Both these arcane rules seem quite clearly to be similar to and in violation of the ‘golden shares’ principle – expressly condemned by both the European Commission and the EU Court of Justice in several other cases – which prohibits any individual or group of individuals from holding voting rights that are disproportionate to his share in a company.
An additional final oddity of the constitutions of the publicly listed banche popolari is the 0.5 per cent rule: despite being publicly quoted companies, no individual can hold more than 0.5 per cent of the shares in the bank. Given these peculiarities, the cooperative status accorded to the publicly listed banche popolari is certainly surprising, not least because the soci do not have any of the usual privileges (besides the unfairly distributed voting rights) that are associated with members of a cooperative.
Most recently, some of these problems were indirectly brought back out into the Italian sunshine by the case of Italease, which was forced to dismiss some of its top management following an overexposure to interest-rate derivatives which it had failed to warn its investors about.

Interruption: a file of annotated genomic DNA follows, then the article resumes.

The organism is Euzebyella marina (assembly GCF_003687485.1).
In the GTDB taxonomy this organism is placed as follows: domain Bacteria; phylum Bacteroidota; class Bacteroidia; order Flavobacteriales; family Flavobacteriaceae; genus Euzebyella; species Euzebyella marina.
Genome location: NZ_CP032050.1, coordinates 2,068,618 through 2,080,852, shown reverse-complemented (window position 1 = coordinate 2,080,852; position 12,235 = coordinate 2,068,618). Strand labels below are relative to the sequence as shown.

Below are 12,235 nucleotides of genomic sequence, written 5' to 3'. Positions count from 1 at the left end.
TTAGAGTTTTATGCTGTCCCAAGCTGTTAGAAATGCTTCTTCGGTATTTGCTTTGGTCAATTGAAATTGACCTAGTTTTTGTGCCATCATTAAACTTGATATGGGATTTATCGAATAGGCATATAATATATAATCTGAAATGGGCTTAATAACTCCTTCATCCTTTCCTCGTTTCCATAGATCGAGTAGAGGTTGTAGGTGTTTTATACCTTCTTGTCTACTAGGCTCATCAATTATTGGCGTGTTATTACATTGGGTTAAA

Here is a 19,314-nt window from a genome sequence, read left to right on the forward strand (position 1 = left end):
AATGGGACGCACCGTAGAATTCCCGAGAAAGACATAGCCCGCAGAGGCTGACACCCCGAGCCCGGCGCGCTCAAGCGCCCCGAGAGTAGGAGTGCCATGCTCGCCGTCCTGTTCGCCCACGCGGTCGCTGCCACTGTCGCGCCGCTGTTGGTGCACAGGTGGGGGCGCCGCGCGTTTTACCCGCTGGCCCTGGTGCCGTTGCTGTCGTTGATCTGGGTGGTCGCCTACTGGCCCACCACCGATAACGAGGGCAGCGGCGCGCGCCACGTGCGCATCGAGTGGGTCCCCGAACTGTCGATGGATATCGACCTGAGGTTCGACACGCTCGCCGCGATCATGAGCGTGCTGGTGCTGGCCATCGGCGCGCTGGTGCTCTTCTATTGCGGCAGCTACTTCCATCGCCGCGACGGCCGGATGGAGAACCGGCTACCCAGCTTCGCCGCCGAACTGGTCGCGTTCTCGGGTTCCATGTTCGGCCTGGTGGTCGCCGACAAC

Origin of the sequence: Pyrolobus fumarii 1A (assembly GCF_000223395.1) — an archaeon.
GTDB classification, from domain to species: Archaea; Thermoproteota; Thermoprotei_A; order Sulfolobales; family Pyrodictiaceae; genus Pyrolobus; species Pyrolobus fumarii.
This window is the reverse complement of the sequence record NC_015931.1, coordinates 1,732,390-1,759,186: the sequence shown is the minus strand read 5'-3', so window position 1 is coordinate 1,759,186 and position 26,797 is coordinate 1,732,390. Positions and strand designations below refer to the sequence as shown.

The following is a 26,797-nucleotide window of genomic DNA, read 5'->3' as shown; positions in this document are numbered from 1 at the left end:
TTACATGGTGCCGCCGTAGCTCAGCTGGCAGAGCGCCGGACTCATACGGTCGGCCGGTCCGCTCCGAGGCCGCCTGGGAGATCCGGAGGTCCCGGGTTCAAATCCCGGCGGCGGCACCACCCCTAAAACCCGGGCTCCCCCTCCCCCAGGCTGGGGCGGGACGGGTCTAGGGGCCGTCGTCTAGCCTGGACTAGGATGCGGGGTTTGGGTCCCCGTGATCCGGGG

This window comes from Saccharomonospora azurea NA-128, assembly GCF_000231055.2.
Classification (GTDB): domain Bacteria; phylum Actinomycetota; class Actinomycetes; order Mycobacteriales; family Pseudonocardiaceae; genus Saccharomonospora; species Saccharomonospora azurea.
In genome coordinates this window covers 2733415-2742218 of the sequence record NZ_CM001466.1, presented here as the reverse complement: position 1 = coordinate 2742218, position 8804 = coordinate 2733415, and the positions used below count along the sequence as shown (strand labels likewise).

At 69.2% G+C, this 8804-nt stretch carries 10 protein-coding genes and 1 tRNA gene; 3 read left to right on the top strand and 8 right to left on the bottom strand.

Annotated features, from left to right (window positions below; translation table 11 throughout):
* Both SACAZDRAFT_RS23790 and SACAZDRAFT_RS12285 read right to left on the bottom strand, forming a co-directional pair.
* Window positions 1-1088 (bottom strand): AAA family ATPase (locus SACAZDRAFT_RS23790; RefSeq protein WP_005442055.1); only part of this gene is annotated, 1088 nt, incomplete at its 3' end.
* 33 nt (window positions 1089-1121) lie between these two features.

In many ways, this was an unfortunate outcome after a general movement to allow more ease in opening branches and also self-regulation to banche popolari. Such a situation constitutes a clear obstacle not only to the free movement of capital within the EU, as far as investments in listed banche popolari are concerned, but also worrying deterrents for foreign investment in funds managed by the banche popolari or in the banks themselves.
So far at least, the responses of Draghi and other government figures and bodies, including the AGCM, have been restricted to criticisms directed against these arrangements inside the banche popolari, as well as promises to change the rules regulating them – promises which many see as being blocked by the political influence enjoyed by the banks themselves both at national and at EU level.
In a recent exchange with the European Commission, Associazione Nazionale di Azionisti Banche Popolari, a banche popolari shareholders association, contested the cooperative status enjoyed by the publicly listed banche popolari on the grounds mentioned above. Unexpectedly, after more than two years of investigations, the Commission’s conclusions, subject to review after a further investigation, were that despite the peculiarity of the case, publicly listed banche popolari do still have the right to cooperative status and moreover that the ‘golden share’ principle was not operative in these cases.
Unlike the EU Commission’s offices, AGCM took the view that there is a reduced propensity to compete in case of cooperative credit institutions, given the above mentioned specific set of rules set for their governance. This may indicate that action in the near future can be expected on this from AGCM.
Gianluca Belotti is a partner at Lovells